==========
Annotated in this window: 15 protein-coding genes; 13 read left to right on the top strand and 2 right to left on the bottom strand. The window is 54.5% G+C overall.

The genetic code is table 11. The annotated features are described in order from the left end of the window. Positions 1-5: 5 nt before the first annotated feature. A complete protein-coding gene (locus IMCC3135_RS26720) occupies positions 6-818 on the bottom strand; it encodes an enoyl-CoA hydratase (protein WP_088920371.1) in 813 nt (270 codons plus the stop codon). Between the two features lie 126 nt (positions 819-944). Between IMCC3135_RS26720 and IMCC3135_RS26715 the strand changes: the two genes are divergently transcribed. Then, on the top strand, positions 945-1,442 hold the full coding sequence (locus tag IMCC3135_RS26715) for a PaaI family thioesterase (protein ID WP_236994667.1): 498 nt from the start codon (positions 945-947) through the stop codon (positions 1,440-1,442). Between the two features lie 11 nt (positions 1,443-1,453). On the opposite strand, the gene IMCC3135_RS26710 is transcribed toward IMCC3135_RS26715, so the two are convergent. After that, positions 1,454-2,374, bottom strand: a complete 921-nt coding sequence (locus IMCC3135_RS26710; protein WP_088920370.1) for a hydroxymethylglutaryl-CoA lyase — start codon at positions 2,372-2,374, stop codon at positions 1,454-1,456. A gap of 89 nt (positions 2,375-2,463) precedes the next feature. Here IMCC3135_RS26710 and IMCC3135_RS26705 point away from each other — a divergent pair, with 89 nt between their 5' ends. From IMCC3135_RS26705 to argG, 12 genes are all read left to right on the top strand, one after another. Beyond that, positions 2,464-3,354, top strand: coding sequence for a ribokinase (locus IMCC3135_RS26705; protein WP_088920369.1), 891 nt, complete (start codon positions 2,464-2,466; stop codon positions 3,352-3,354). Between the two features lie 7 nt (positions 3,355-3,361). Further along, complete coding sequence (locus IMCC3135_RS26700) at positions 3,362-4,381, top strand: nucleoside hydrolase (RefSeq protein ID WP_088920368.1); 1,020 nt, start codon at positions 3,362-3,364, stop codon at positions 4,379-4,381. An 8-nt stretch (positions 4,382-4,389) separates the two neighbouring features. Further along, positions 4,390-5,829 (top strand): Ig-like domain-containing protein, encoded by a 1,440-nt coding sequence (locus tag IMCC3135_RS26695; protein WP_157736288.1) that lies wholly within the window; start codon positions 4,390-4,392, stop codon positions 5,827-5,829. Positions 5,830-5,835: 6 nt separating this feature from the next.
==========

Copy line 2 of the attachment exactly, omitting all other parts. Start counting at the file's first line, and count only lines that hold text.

The genetic code is table 11. The annotated features are described in order from the left end of the window. Positions 1-5: 5 nt before the first annotated feature. A complete protein-coding gene (locus IMCC3135_RS26720) occupies positions 6-818 on the bottom strand; it encodes an enoyl-CoA hydratase (protein WP_088920371.1) in 813 nt (270 codons plus the stop codon). Between the two features lie 126 nt (positions 819-944). Between IMCC3135_RS26720 and IMCC3135_RS26715 the strand changes: the two genes are divergently transcribed. Then, on the top strand, positions 945-1,442 hold the full coding sequence (locus tag IMCC3135_RS26715) for a PaaI family thioesterase (protein ID WP_236994667.1): 498 nt from the start codon (positions 945-947) through the stop codon (positions 1,440-1,442). Between the two features lie 11 nt (positions 1,443-1,453). On the opposite strand, the gene IMCC3135_RS26710 is transcribed toward IMCC3135_RS26715, so the two are convergent. After that, positions 1,454-2,374, bottom strand: a complete 921-nt coding sequence (locus IMCC3135_RS26710; protein WP_088920370.1) for a hydroxymethylglutaryl-CoA lyase — start codon at positions 2,372-2,374, stop codon at positions 1,454-1,456. A gap of 89 nt (positions 2,375-2,463) precedes the next feature. Here IMCC3135_RS26710 and IMCC3135_RS26705 point away from each other — a divergent pair, with 89 nt between their 5' ends. From IMCC3135_RS26705 to argG, 12 genes are all read left to right on the top strand, one after another. Beyond that, positions 2,464-3,354, top strand: coding sequence for a ribokinase (locus IMCC3135_RS26705; protein WP_088920369.1), 891 nt, complete (start codon positions 2,464-2,466; stop codon positions 3,352-3,354). Between the two features lie 7 nt (positions 3,355-3,361). Further along, complete coding sequence (locus IMCC3135_RS26700) at positions 3,362-4,381, top strand: nucleoside hydrolase (RefSeq protein ID WP_088920368.1); 1,020 nt, start codon at positions 3,362-3,364, stop codon at positions 4,379-4,381. An 8-nt stretch (positions 4,382-4,389) separates the two neighbouring features. Further along, positions 4,390-5,829 (top strand): Ig-like domain-containing protein, encoded by a 1,440-nt coding sequence (locus tag IMCC3135_RS26695; protein WP_157736288.1) that lies wholly within the window; start codon positions 4,390-4,392, stop codon positions 5,827-5,829. Positions 5,830-5,835: 6 nt separating this feature from the next.